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Tuesday, September 15, 2009

Review: Hyperstory - Hyperstory

Hyperstory - Hyperstory
2009, Pureland Records

Hyperstory is the brainchild of Los Angeles musician C. Scott Blevins; a loop-driven mix of organic and electric/electronic rock crafted brick by brick. Blevins recorded in numerous spaces with varied personnel and setups to bring sonic variety and an old school feel to Hyperstory, his debut album. Brooklyn, NY's Julian Cassia contributed vocals to the project, and instrumental support came from Joey Waronker (Beck); Deron Johnson (Seal, Miles Davis); Chris Chaney (Janes Addiction) and a host of other friends and acquaintances. Blevins aimed to not only make a collection of great songs, but a great album in the classic sense. Hyperstory will be available on November 10, 2009.

After a brief Prelude, Hyperstory gets things moving with A Happening, a plodding mellow pop tune full of a melancholy angst that closes with something akin to Gregorian Chant. As an opener it's quirky enough to get your attention yet just bland enough to make you hunger for a bit more. Something Good takes a more vibrant tune, sounding something like The Moody Blues might if they were starting out today. Something Good has the right hooks and sound to break the radio wall with the right push. Will It Ever Change is a post-ambient rock tune with Chicago-style horns and an impassioned flair that flows from the previous, spoken word track, Mandate. Ascension gets a legitimate dance beat going and brings in the funk early and hard. The horns are here again, this time sounding a bit more like Tower of Power. This is a great instrumental track. Hyperstory closes out with two pleasant but essentially innocuous instrumental entitled A Reckoning and End Story, respectively. Both continue to vein established on Will It Ever Change and Ascension without really providing anything to the conversation.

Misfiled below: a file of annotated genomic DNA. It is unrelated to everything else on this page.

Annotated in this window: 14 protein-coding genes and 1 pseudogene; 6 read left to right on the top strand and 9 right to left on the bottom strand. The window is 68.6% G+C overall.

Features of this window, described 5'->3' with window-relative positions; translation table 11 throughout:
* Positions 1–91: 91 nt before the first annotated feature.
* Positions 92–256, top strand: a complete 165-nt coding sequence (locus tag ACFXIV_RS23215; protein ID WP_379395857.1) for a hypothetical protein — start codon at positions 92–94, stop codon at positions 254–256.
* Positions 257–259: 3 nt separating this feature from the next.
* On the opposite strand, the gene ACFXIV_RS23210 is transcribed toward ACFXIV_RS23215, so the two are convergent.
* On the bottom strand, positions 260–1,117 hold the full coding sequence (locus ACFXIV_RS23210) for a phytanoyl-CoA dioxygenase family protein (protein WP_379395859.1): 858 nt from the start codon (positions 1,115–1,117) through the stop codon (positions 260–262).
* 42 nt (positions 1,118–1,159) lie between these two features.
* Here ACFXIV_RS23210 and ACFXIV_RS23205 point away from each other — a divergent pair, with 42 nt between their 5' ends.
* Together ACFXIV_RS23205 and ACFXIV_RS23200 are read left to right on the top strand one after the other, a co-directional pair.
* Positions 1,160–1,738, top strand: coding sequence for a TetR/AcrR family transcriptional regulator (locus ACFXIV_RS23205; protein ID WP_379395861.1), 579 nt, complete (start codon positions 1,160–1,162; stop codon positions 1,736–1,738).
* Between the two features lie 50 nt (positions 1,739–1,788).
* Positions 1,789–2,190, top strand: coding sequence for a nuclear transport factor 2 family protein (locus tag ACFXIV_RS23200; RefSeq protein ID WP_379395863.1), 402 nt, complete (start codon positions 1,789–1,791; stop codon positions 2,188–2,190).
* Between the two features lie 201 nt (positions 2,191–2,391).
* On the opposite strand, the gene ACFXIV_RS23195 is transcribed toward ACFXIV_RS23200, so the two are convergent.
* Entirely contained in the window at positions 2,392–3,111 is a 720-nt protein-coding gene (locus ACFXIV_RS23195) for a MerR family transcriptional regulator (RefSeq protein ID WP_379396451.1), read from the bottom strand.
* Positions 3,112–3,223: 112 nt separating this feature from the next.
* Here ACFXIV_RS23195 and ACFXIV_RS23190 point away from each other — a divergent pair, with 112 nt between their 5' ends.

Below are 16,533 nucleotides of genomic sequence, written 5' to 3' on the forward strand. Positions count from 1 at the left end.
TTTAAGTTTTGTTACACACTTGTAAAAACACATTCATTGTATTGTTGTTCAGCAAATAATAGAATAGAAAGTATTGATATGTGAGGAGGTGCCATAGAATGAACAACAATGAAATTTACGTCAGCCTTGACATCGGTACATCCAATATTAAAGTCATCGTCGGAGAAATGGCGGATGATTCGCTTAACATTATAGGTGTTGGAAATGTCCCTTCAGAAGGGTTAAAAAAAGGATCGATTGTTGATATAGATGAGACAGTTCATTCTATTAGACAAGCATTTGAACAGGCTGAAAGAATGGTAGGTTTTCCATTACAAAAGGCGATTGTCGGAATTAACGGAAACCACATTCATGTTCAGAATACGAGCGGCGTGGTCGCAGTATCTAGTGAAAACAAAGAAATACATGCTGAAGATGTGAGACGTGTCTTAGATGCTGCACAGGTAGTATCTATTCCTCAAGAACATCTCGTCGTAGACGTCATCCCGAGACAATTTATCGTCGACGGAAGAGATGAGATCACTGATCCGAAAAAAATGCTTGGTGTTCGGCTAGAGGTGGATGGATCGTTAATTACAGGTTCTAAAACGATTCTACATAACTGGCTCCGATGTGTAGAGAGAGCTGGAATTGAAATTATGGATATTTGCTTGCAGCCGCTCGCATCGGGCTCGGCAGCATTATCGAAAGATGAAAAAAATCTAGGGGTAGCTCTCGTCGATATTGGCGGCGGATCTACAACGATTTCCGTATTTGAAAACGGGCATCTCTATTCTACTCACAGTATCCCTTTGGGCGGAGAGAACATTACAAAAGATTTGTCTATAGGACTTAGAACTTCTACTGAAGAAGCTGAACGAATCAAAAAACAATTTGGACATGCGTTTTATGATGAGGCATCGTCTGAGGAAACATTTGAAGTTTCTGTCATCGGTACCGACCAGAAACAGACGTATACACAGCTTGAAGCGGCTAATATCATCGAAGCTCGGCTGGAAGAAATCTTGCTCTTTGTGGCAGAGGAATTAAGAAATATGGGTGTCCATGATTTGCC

Hyperstory is ultimately an album I walked away from with mixed feelings. There were a couple of great moments (Ascension, and to a lesser degree Something Good), but the rest just really didn't move me one way or the other. Hyperstory is a pleasant listen, but not something that compels me to come back. Perhaps it's all just a little too lush and a little too well produced; good songwriting but no risks. Risks are essential.
Rating: 3 Stars (Out of 5)

You can learn more about Hyperstory at or Hyperstory drops November 10, 2009. Keep checking Hyperstory’s website for availability.

1 comment:

Anonymous said...

I like what I've heard from this release, and would love to play it on my radio station. Can you provide me with any contact info on the band or label?